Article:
“Joan” recently contacted me to talk about her website. She wanted to know if having a mobile-friendly site, one that adapted to mobile devices, was really that important.
Are you kidding?
Google’s 2015 algorithm change, Mobilegeddon, made it clear that they would cater to the growing number of mobile users by enhancing the mobile-search experience. The importance of marketing to desktop users is not necessarily diminishing, but mobile use is increasing. Those sites that aren’t mobile friendly will sink to the bottom of the search results while the mobile-friendly sites swim to the top. Mobile has reached 63% of all traffic in the US; it’s reasonable to expect it to reach a full 2/3 of traffic by the end of 2018. Think of it this way: if your competitors have great mobile sites and you don’t, theirs will show up higher in search results than yours.
Old, dated sites should be laid to rest
Websites have a shelf-life. While you may be able to salvage the content and images, it’s often the case that these are no longer relevant. Joan admitted that her business had evolved, and her five-year old website was no longer reflective of the company she owned today, and we began planning her new site.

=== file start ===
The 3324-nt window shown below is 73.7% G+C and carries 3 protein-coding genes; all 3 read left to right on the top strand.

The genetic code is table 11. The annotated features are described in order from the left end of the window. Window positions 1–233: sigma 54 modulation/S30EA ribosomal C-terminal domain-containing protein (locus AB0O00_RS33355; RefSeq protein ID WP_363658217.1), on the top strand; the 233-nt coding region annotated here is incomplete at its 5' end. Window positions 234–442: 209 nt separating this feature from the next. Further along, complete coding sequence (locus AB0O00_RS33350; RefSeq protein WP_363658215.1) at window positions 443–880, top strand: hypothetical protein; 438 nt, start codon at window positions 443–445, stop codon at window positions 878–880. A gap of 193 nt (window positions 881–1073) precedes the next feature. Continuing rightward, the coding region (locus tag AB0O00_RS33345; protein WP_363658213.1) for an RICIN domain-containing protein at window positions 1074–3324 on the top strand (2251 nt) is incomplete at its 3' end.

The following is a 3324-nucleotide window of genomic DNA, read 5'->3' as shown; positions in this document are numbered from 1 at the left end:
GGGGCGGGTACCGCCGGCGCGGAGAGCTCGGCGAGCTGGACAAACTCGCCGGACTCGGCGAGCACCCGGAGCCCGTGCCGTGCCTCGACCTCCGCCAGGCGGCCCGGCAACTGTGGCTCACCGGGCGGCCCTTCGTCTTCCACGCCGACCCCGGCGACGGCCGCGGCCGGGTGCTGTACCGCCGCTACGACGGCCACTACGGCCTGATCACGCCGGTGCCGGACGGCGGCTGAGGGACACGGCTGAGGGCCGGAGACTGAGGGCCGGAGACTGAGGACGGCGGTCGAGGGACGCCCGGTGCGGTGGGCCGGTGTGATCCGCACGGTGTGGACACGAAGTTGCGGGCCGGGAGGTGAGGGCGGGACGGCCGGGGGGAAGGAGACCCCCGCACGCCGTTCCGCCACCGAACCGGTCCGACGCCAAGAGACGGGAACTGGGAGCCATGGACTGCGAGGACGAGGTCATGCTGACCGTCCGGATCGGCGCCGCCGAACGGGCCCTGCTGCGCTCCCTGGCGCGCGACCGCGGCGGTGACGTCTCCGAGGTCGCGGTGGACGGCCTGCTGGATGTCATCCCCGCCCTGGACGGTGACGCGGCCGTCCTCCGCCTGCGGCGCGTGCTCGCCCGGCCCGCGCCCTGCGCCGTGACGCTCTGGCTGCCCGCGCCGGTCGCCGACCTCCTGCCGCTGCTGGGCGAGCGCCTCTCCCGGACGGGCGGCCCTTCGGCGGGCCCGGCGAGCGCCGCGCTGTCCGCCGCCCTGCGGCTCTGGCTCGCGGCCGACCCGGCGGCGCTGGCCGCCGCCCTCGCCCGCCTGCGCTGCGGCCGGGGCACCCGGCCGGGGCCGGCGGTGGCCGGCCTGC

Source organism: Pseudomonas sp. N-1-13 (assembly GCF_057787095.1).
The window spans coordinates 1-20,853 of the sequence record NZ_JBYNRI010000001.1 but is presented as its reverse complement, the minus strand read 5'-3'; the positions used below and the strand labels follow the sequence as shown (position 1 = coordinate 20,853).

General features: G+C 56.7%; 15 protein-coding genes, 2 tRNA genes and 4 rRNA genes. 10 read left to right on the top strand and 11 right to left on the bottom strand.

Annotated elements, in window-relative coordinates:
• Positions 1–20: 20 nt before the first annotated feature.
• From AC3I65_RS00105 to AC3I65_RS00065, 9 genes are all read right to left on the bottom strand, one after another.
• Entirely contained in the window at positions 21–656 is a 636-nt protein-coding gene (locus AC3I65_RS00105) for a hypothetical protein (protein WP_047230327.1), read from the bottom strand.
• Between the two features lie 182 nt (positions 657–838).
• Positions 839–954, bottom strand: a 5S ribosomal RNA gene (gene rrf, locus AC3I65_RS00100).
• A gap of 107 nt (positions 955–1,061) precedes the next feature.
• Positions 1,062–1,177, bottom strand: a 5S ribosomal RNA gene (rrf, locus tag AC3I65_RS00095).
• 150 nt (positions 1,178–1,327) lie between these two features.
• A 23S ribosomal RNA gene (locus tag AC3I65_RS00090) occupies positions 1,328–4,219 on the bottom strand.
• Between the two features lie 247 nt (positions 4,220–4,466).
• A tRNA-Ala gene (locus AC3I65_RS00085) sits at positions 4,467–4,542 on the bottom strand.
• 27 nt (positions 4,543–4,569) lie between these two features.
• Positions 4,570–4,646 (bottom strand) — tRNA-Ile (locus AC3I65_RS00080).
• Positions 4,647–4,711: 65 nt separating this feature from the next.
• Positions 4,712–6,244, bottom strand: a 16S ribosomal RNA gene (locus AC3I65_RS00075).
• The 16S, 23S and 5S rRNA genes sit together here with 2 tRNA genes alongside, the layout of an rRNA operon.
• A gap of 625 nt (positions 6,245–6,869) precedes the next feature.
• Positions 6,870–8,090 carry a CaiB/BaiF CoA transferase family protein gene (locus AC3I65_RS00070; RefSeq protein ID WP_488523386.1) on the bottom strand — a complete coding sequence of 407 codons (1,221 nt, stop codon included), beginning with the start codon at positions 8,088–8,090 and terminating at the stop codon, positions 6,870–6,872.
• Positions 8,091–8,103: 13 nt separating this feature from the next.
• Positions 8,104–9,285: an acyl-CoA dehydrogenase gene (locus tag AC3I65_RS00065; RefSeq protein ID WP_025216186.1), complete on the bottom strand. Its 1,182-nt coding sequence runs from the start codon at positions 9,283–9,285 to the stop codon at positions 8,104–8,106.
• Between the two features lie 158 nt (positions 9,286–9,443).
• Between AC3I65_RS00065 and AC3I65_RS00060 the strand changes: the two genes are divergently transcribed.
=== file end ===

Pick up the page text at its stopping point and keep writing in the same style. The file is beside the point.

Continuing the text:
Our website development process included:
- Keyword research. This helped us determine the search terms people are using in our business sector. In some cases, this research helps drive the navigation.
- WordPress. We looked at other platforms but ultimately decided on WordPress. We chose a template design with an eye towards clear, accessible navigation.
- Generating new content. We identified the site’s architecture, adding a few new landing pages. I drafted all of the site’s content for her review. While there’s a trend toward providing short paragraph, the reality is that longer pages rank better in search engines–300 words is a good target.
- Image upgrade. Joan’s old site had little thumbnail images that would not work in our new design, so I selected potential photostock images for each page and saved them to a board her review. We scheduled a photoshoot to get new images of her and her team.
A few other things to keep in mind
- Size matters.Text should be big enough to read; buttons large enough to be able to click. If your mobile visitors have to manipulate their screens, zooming in or out, you’ve probably just lost a potential customer.
- Image size also matters. If your images are too big, your site won’t load. If they’re too small, they’re a distraction rather than an enhancement to the user experience.
- Website conversion. In some cases, we’ve can convert old sites into WordPress’ mobile-friendly format, but generally it means starting over from scratch. New content, images and design.
A final thought: If your website isn’t mobile-friendly, you can bet your biggest competitors’ sites are. For many small businesses, a website is their primary marketing spend; it’s an important investment that deserves careful planning and effort to keep it relevant.